Pakistan Security Brief

Possible NWA military operation; Drone attacks in NWA; Drone attack misses mark in SWA; Six militants killed in Orakzai; Two insurgents killed in Darra Adam Khel; Turi tribe asks for government to enforce peace accord; Raymond Davis verdict delayed; New York Times: Davis symptom of U.S.-Pakistan’s strained relationship; U.S. embassy vehicle injures motorcyclist; Washington Post: increased sway of radical clerics; Increased tension in Khushpur; ‘Target killings’ continue in Karachi; Civilian killed in Afghanistan; Elite Force members taken off VIP security duty; Six killed in Jaffarabad; NATO tankers torched in Bolan; Passenger van attacked in Hangu; Four militants killed in Swat.



  • Rumors of a pending military operation in North Waziristan have been resuscitated by a Pakistani government directive to begin planning for an exodus of tribesmen from North Waziristan. The government has asked the FATA Disaster Management Authority (FDMA) to prepare a contingency plan for families who would likely be displaced in a military operation in North Waziristan. An unidentified source reported that, “We have been asked by the authorities to complete the task as soon as possible, but we have no idea about the timing of a military offensive.” Plans are being developed to prepare for the displacement of as many as 50,000 families (approximately 500,000 individuals). Dawn reports that the army has deployed about 20,000 troops in the agency.[i]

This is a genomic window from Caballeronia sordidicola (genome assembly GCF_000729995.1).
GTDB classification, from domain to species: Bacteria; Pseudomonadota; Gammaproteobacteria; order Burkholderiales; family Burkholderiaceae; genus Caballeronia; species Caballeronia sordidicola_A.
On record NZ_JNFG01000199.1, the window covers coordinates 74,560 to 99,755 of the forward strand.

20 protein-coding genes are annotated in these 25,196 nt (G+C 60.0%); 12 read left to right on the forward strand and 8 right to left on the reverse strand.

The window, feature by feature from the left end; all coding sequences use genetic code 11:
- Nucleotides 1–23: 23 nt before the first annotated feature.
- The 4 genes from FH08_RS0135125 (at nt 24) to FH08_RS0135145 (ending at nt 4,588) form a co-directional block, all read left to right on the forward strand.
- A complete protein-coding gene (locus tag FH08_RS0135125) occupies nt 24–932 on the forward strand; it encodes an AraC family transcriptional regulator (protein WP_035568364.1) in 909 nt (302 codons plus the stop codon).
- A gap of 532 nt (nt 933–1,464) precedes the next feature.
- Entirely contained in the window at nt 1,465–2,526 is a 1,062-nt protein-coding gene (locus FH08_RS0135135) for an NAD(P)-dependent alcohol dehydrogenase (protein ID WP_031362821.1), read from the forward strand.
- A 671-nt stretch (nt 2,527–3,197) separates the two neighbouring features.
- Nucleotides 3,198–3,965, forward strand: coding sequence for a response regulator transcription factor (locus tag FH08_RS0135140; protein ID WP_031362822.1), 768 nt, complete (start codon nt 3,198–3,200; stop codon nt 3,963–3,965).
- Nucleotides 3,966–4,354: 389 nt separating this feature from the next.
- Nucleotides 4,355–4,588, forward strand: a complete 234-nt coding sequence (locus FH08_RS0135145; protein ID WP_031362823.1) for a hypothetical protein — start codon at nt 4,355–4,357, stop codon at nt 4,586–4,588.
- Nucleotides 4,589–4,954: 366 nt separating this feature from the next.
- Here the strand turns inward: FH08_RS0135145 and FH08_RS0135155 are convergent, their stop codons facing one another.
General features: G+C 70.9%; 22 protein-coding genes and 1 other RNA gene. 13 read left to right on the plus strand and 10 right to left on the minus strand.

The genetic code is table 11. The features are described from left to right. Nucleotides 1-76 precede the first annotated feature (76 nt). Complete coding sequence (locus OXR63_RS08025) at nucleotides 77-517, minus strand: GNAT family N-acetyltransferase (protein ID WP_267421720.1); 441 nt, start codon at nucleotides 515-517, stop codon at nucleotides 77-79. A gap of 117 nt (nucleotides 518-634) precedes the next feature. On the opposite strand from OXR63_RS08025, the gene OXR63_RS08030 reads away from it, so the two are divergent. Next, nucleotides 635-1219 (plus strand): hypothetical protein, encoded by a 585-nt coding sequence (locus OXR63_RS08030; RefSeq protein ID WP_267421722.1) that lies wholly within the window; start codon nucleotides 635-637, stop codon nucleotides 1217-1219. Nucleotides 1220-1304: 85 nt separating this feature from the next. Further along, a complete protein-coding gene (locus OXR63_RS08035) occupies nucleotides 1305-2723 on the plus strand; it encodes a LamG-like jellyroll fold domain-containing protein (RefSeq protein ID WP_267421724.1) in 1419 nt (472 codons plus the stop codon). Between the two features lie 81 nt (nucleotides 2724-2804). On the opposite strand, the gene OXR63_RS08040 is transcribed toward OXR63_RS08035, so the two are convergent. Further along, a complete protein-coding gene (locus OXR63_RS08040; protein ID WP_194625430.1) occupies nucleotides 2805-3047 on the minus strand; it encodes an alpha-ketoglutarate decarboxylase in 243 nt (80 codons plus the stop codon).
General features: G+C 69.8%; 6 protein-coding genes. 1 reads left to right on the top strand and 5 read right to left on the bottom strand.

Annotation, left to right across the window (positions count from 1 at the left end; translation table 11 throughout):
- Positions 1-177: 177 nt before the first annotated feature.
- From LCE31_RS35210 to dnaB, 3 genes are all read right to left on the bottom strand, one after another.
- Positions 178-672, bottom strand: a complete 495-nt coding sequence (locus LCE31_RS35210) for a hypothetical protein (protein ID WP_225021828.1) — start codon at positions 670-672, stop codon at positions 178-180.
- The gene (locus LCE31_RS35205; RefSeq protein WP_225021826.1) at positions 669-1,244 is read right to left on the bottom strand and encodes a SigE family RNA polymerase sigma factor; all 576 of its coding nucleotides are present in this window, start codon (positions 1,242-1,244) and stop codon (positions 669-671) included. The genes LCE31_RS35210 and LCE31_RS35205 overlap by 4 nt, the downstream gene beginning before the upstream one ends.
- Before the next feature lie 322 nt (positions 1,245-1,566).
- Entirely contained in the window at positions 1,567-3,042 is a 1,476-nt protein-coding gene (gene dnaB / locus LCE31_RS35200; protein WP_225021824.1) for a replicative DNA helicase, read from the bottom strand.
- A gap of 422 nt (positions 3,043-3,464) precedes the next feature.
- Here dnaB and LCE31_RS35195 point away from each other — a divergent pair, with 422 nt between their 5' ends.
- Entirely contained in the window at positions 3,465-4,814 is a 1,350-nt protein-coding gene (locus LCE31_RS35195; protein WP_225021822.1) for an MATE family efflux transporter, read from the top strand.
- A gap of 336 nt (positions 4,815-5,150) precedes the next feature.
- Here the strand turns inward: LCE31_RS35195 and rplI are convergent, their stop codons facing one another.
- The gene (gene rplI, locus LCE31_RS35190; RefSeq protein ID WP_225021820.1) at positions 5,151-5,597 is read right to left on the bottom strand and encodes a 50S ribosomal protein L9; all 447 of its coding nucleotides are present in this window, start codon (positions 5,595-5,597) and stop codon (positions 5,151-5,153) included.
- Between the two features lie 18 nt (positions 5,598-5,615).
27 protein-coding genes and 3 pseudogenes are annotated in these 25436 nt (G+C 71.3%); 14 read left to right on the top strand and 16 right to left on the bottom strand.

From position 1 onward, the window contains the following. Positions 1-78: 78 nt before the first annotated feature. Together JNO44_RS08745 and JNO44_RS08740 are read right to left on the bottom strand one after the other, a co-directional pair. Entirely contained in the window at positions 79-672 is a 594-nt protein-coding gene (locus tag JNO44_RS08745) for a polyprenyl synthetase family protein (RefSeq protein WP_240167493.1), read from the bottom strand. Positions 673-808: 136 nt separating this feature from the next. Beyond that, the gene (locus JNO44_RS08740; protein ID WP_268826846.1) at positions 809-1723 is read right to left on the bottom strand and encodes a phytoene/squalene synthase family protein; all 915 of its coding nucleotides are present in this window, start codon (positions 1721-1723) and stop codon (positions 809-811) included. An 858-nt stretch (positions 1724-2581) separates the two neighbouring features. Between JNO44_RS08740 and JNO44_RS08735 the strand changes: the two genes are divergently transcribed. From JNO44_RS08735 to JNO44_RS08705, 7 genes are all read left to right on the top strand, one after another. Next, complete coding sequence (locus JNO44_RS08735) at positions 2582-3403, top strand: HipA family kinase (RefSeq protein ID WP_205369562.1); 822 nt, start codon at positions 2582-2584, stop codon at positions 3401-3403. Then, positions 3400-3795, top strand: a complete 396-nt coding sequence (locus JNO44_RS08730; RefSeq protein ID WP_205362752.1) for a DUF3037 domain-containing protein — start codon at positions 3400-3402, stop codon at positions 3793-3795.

• On Monday, three militants were killed in a U.S. drone strike on a vehicle in North Waziristan. The drone fired two missiles at the moving car, traveling near Miram Shah. Monday’s attack follows another drone strike in Spalga village of North Waziristan on Sunday. The drone fired six missiles at a suspected militant vehicle and insurgent hideout, killing six and wounding five others. Earlier that day, a U.S. drone had fired upon a militant vehicle and missed its target in Azam Warsak of South Waziristan, resulting in the rebels escaping from the scene.[ii]

  • Six militants were killed and three soldiers wounded in clashes in Orakzai Agency on Saturday. The shootout took place after militants attacked a security checkpoint in Ghaljo area. A spokesperson for the Tehrik-e-Taliban Pakistan (TTP) has claimed responsibility for the attack.[iii]